Lemonheads-Luka-Black-Yel-482571Fuck, it’s hard to believe or remember The Lemonheads were once Punk, let alone on TAANG records. Lucky considering how great they were as both Punks and Indie Pop darlings. Listening to this reminds me of all the awesome singles we used to pick up at places such as Pier Platters (R.I.P.) and …. Side A features a cover of Suzzane Vega’s “Luka”. This is so damn good. Lots of sneered distortion meets garage rock grime. I would put this up against any Nirvana track, sit back and watch and watch as Evan put Kurt to shame. Side B keeps the garage party rocking with “Strange” and “Mad”. This is a single to get dirty with. No doubt about it. This is the Lemonheads I was introduced to via cassette by high school friend Gilbert Hoffman while tearing around the streets of Wayne, NJ.

Outspoken – Survive

A recent shipment from RevHQ included the all encompassing “Spotlight” featuring the band Outspoken’s entire recorded output. At the time of the order I had no recollection of what the band sounded like. While I remembered having a copy of “Survive”. It was one of the records whose image stuck with me more than the music ever did. Par for the course when you start buying too many records. Fortunately for me, “Spotlight” turn out to be one of my favorites from that particular bulk order. Even reconnecting me to a long time favorite song from the 1996 Anti-Matter compilation. One I had no idea who recorded. Needless to say,FullSizeRender when I scoped it one of the many crates and boxes Dave put on display. I felt the need to reacquire. Visually, it brought me back to the days when every SXE kidded was a vegetarian and every SXE record and fanzine included enough P.E.T.A. propaganda to make even the most dedicated carnivore feel a little bad about themselves. Overall this is pretty good stuff. I record I might have held on to longer if I had listened more than once. A nice reminder of why I love the 7 inch EP format so much.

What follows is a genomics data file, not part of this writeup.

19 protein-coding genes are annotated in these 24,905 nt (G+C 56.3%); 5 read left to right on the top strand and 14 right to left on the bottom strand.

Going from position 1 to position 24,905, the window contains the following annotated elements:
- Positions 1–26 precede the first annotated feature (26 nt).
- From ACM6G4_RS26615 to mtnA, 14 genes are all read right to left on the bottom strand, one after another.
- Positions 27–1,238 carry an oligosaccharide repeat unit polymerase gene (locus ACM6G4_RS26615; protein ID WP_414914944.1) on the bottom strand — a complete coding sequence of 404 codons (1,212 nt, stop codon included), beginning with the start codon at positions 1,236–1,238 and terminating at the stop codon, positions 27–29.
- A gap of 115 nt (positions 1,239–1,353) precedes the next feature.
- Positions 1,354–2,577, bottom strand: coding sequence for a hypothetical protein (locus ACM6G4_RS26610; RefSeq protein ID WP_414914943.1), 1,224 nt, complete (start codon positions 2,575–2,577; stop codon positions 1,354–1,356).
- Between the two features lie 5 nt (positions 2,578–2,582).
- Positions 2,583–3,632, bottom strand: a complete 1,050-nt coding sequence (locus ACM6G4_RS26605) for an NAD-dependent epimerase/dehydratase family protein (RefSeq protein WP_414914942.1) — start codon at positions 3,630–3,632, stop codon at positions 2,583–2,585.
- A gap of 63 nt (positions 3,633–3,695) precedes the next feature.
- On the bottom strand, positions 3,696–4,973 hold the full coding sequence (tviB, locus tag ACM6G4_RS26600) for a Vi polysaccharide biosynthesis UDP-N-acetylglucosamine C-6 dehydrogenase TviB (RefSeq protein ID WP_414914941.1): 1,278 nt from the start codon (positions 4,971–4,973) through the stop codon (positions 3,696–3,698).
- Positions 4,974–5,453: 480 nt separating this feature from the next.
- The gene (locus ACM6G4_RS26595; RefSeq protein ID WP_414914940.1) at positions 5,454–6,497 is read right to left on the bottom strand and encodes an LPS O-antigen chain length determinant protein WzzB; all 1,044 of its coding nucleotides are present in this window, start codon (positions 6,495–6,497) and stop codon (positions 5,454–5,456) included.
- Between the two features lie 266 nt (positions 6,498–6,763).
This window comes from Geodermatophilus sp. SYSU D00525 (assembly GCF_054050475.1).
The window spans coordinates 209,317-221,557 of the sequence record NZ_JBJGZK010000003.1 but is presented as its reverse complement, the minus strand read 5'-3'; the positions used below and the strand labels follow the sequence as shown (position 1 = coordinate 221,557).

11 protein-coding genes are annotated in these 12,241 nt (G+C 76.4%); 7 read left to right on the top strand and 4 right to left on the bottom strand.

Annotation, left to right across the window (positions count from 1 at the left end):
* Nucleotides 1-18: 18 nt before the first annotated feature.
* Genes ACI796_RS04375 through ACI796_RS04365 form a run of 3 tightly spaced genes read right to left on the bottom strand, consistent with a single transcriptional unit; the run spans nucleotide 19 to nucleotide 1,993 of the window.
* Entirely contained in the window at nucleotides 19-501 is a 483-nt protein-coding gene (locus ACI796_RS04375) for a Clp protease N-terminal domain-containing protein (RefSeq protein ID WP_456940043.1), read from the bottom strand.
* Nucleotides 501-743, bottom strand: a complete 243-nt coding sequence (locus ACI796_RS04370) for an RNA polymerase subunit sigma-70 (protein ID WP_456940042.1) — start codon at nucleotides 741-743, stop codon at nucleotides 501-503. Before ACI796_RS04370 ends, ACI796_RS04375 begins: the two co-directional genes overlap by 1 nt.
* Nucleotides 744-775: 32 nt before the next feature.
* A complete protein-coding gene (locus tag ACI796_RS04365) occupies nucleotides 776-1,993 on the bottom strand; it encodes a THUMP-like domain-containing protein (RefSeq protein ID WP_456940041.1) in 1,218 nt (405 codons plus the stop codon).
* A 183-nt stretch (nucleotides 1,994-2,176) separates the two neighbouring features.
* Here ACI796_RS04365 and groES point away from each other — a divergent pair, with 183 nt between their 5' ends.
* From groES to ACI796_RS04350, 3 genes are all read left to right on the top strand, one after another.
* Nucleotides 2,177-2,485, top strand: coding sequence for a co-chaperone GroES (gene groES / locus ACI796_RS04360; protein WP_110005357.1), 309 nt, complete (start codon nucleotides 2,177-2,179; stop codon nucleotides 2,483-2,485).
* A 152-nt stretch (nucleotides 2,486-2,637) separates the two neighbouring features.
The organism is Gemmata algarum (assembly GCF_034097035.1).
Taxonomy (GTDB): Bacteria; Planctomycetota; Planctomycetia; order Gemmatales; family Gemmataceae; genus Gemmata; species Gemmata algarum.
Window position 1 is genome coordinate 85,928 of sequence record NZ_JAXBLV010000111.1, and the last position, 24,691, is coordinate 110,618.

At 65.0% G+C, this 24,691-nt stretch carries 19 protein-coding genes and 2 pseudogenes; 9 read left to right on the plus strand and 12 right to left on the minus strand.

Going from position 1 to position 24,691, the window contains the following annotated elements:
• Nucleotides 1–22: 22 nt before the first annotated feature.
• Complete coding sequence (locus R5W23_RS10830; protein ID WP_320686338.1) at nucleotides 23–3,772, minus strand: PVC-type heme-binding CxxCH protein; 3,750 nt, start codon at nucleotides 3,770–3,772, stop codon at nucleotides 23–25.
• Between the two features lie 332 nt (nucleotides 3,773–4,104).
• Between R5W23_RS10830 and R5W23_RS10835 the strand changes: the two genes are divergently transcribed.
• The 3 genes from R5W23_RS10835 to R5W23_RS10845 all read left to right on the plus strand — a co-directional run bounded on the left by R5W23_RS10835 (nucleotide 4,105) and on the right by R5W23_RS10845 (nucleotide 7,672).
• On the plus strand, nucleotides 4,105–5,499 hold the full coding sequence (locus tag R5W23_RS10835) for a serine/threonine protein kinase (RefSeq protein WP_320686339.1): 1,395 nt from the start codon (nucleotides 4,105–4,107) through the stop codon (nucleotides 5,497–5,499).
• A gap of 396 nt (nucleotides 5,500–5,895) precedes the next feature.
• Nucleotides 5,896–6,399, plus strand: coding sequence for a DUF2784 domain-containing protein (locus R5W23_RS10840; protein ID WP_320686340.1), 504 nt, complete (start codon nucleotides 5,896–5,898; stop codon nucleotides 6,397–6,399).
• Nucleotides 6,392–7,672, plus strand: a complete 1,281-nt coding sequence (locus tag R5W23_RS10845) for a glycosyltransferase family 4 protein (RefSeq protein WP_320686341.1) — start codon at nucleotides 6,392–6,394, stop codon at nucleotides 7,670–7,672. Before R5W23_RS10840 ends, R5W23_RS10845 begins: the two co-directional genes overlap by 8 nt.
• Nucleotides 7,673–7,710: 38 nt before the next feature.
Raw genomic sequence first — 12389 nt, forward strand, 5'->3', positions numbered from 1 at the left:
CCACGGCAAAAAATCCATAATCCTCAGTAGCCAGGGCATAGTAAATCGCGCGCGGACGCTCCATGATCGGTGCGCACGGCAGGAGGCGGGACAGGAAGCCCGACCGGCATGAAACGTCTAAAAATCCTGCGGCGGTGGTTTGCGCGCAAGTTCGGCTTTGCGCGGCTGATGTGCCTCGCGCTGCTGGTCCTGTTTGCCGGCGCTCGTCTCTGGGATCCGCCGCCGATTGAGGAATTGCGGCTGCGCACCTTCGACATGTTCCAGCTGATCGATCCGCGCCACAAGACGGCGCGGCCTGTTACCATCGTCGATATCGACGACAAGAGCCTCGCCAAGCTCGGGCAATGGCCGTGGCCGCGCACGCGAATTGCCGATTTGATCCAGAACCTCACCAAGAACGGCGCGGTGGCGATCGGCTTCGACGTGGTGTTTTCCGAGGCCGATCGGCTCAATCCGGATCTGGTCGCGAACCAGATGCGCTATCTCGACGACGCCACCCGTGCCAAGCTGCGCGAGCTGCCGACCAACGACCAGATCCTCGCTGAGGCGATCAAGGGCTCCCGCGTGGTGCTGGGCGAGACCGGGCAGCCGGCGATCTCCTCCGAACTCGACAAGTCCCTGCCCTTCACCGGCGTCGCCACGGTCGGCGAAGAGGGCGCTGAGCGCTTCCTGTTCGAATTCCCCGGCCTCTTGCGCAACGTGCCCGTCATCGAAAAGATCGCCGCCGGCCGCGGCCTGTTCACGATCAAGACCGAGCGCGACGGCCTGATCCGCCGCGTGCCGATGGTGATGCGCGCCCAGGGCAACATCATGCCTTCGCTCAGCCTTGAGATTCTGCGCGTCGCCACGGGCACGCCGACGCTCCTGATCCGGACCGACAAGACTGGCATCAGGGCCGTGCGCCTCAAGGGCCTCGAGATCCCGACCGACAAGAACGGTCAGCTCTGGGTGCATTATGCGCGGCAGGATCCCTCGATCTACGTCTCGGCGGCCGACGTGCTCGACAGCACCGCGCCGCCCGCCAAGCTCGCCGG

Shelter – No Compromise

Here’s another record I owned in the 90’s and sold on Ebay years later. As I recall, I shot down every opportunity to embrace Shelter as a band or Krishna Conscious as a way of life. At the time HXC had already become more about rules and boundaries than music and despite the fact that many of my friends were trading in their combat boots for saffron and krishna beads.4409519782_237a4eeb28 I wasn’t the least bit interested. Eventually though, due to a close friends descent towards becoming a devotee. I gave the band a listen. Looking back while listening years later. “No Compromise” wasn’t that bad a record. “Freewill” still has that fast, tempered energy with lyrics that anyone in the throws of rebellion can identify. And while “Sarangati” is by far, the weaker track. It’s not a bad one at all. Having done my share or reading and researching. LIke most religions, you take the best parts and apply them to your own beliefs. There’s no need to join a commune and spend your life begging for donations while playing shitty Indian music.

Spinanes – A Handful of Singles from the band

The Spinanes are another 90’s Indie act I kind of missed the boat on. (I missed a lot of boats in the 90’s.) Having had a recent interest in tracking down some of the groups records over the past year. I should have known I need to look no further than my friend Dave for these. As I’ve already listened to two of the four singles I picked out of the pile. I realize that I’d best had steered clear of this act. For me personally, this is just flat out boring, After two singles I’m reminded why everyone was on heroin in the 90’s. Not my thing, might be the biggest understatement you’ll ever see on this blog. To quote Leonardo DiCaprio in The Departed “Why don’t you just give me a bottle of scotch and a handgun.”